USC Marshall | Mr. Ambitious
GRE 323, GPA 3.01
Stanford GSB | Ms. East Africa Specialist
GMAT 690, GPA 3.34
Harvard | Mr. Nonprofit Social Entrepreneur
GMAT 740, GPA 3.7
Harvard | Mr. Merchant Of Debt
GMAT 760, GPA 3.5 / 4.0 in Master 1 / 4.0 in Master 2
Harvard | Mr. Improve Healthcare
GMAT 730, GPA 2.8
NYU Stern | Mr. Low Gmat
GMAT 690, GPA 73.45 % (No GPA in undergrad)
Darden | Mr. Indian Telecom ENG
GRE 340, GPA 3.56
Tuck | Ms. Nigerian Footwear
GRE None, GPA 4.5
Stanford GSB | Mr. Low GPA To Stanford
GMAT 770, GPA 2.7
Berkeley Haas | Mr. 360 Consultant
GMAT 720, GPA 3.4
Berkeley Haas | Mr. Low GPA High GRE
GRE 325, GPA 3.2
Darden | Mr. Senior Energy Engineer
GMAT 710, GPA 2.5
Duke Fuqua | Ms. Health Care Executive
GMAT 690, GPA 3.3
Chicago Booth | Mr. Finance Musician
GRE 330, GPA 3.6
NYU Stern | Mr. Hail Mary 740
GMAT 740, GPA 2.94
Harvard | Mr. London Artist
GMAT 730, GPA First Class Honours (4.0 equivalent)
Harvard | Mr. Professional Boy Scout
GMAT 660, GPA 3.83
SDA Bocconi | Mr. Pharma Manager
GMAT 650, GPA 3,2
N U Singapore | Ms. Biomanager
GMAT 520, GPA 2.8
Kellogg | Mr. Young PM
GMAT 710, GPA 9.64/10
Wharton | Mr. Indian VC
GRE 333, GPA 3.61
MIT Sloan | Mr. Tech Enthusiast
GRE 325, GPA 6.61/10
Harvard | Mr. Midwest Dreamer
GMAT 760, GPA 3.3
Foster School of Business | Ms. Diamond Dealer
GRE 308, GPA Merit
NYU Stern | Mr. Low Undergraduate GPA
GMAT 720 (Expected), GPA 2.49
Stanford GSB | Ms. Try Something New
GMAT 740, GPA 3.86
Darden | Mr. Military Missile Defense
GRE 317, GPA 3.26

Should You “Settle” For Your Second Choice Business School?

Should You “Settle” For Your Second Choice Business School?

This time of year, I talk to lots of people who are thinking about reapplying to business school, even though they have been admitted to great programs. This situation arises when people get into schools that were lower on their list, but not their top choice, and wonder if they should turn down the offers to try again. Here are 5 factors to consider:

  • Are there tangible areas to improve?

The first step is to take an honest, critical look at your candidacy. Are your test scores low? Do you need to take additional classes? Did you blow your interview? Were your goals or reasons for applying to that school underdeveloped? Did you apply in a later round?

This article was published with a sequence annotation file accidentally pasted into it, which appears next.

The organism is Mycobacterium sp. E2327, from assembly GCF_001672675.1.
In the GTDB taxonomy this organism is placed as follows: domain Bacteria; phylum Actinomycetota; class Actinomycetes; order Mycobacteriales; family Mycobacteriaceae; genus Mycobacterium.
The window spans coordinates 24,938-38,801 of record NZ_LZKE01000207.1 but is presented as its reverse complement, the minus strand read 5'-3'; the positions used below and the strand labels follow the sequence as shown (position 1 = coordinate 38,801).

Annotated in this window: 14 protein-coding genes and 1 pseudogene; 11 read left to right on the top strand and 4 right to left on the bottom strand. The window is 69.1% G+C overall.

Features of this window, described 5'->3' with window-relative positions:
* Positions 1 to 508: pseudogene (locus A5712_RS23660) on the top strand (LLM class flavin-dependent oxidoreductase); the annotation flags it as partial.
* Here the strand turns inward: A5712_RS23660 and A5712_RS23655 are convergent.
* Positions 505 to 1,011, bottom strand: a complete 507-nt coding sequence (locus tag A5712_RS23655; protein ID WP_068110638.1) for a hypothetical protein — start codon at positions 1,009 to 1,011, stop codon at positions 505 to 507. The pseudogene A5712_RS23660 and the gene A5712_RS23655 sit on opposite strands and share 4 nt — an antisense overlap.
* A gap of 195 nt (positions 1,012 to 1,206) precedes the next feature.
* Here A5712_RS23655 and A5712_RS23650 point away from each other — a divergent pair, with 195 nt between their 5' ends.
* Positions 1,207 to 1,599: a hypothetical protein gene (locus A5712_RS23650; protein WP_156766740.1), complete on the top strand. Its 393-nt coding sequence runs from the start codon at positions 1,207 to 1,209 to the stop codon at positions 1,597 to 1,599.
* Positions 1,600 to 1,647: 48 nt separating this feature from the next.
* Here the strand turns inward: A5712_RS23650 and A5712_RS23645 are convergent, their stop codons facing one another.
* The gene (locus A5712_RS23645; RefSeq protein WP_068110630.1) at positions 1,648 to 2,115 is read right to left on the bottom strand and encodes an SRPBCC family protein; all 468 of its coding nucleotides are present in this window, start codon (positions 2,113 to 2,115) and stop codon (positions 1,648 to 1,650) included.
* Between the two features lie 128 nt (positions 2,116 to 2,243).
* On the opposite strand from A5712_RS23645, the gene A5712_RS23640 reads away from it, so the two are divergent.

If you suspect that the answer to several of these questions is yes, and if you invest the time to fix these issues, you might have better results in the next cycle. Of course, it can be hard to know what went wrong. If your target schools offer feedback calls you can ask them – and admissions consultants often offer honest application reviews, which can be very useful.

  • Are you willing to revise your materials?

Even if the questions don’t change, you still need to re-write your essays. If this feels like too much work, and if you aren’t up for continued networking, more interviews, etc., it might be a sign that your heart isn’t in it.

  • What will your professional growth look like over the next year?

Is this the perfect time to go back to school, from a professional growth standpoint? If you work for another year will you have interesting growth opportunities, or will you stagnate? (Flat professional growth makes you less competitive.)

  • Have your goals shifted?

If so, or if you didn’t really know what you wanted to do when you applied, you might have valid reasons for reapplying to a different set of schools.

  • Are you willing to gamble?

If you turn down an offer of admission, don’t assume that you will get into that school again – many business schools will not look favorably on your reapplication. (I always suggest trying to defer, but there is no guarantee that schools will allow this.) Are you comfortable giving up a definite option?

I have worked with many clients who have taken this gamble and succeeded, but it’s not for the faint of heart. If you do decide to go for it leverage everything that you learned in this cycle, and go for it knowing that you can get into great business schools.


 Karen has more than 12 years of experience evaluating candidates for admission to Dartmouth College and to the Tuck School of Business at Dartmouth. Since founding North Star Admissions Consulting in 2012, she has helped applicants gain admission to the nation’s top schools, including Stanford, Harvard, Yale, Wharton, MIT, Tuck, Columbia, Kellogg, Booth, Haas, Duke, Johnson, Ross, NYU, UNC, UCLA, Georgetown and more. Over the last three years, clients have been awarded more than 14.4 million dollars in scholarships, and more than 95% have gotten into one of their top choice schools.

More from Karen:

3 Ways That You Are Making Your Business School Applications HarderAdmissions Advice That Might Surprise YouApplying To Business School This Year?Are You Ready For Your Business School Interview?, Are You Making These MBA Wait List Mistakes?